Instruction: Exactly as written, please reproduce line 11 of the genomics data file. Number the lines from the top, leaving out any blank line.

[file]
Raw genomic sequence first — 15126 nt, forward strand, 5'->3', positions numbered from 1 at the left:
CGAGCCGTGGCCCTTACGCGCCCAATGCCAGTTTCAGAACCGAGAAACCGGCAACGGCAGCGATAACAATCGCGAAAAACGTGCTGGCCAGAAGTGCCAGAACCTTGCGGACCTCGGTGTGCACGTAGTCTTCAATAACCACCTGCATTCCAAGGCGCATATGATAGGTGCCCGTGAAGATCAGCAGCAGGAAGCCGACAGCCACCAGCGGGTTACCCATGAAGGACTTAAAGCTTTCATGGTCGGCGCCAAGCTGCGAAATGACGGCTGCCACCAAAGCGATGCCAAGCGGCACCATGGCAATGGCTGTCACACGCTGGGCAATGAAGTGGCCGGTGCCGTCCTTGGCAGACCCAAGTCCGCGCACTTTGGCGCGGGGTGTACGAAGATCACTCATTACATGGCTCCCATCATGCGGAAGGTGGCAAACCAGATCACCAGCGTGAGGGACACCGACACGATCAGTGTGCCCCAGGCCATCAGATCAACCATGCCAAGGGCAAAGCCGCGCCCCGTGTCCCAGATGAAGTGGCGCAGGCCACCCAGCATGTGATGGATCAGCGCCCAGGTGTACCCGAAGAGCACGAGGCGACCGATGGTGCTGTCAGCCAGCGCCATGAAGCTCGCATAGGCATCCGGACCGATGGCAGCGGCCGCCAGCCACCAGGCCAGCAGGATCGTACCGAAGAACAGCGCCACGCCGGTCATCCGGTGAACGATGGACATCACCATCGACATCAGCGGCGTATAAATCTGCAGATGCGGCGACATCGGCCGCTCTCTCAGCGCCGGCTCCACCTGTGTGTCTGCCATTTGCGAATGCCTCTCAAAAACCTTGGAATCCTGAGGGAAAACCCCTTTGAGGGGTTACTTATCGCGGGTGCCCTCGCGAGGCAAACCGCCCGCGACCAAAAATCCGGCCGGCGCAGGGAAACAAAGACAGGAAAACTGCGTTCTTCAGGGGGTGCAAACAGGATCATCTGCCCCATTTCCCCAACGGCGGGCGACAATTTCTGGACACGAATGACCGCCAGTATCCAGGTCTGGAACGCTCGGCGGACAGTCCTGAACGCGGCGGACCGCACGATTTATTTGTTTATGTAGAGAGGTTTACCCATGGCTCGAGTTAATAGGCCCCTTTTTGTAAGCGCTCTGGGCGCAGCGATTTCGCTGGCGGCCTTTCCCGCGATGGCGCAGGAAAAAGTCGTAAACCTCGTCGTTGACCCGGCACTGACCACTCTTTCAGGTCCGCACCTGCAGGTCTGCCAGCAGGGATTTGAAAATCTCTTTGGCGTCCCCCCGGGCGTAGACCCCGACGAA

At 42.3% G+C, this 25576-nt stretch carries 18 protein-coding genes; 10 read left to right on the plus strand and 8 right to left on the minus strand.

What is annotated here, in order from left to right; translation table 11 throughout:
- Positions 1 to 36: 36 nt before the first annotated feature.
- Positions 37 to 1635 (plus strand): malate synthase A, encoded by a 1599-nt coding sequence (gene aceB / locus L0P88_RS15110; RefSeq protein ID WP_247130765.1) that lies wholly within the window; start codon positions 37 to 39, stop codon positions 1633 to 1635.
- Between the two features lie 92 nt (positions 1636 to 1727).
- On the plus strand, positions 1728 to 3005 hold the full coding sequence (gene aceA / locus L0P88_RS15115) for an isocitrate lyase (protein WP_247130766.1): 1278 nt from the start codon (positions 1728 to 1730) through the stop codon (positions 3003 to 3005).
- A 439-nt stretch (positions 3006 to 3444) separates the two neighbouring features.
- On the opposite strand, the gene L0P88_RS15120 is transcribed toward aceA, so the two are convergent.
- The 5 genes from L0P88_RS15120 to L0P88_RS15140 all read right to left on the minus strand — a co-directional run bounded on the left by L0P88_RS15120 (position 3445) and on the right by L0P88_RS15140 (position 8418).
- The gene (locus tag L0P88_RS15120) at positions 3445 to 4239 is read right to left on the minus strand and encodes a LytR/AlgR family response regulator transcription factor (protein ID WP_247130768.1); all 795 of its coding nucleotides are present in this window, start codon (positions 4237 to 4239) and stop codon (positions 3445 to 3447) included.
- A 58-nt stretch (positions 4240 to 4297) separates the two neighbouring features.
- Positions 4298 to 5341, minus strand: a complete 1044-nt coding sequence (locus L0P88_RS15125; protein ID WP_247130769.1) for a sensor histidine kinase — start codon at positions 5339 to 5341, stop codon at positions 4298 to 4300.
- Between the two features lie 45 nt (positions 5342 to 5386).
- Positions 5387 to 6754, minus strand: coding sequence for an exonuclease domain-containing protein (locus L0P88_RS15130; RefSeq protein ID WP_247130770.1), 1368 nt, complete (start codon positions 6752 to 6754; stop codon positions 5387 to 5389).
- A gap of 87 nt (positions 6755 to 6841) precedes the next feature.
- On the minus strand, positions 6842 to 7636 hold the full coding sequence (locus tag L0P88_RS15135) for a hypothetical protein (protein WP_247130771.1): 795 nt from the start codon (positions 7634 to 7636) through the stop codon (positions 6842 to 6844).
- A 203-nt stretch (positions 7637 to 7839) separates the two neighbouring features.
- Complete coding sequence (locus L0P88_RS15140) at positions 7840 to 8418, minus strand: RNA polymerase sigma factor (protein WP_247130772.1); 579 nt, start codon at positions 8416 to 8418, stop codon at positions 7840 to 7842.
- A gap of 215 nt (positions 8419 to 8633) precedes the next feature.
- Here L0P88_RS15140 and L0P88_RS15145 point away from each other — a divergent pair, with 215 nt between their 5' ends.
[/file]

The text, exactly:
- The 5 genes from L0P88_RS15120 to L0P88_RS15140 all read right to left on the minus strand — a co-directional run bounded on the left by L0P88_RS15120 (position 3445) and on the right by L0P88_RS15140 (position 8418).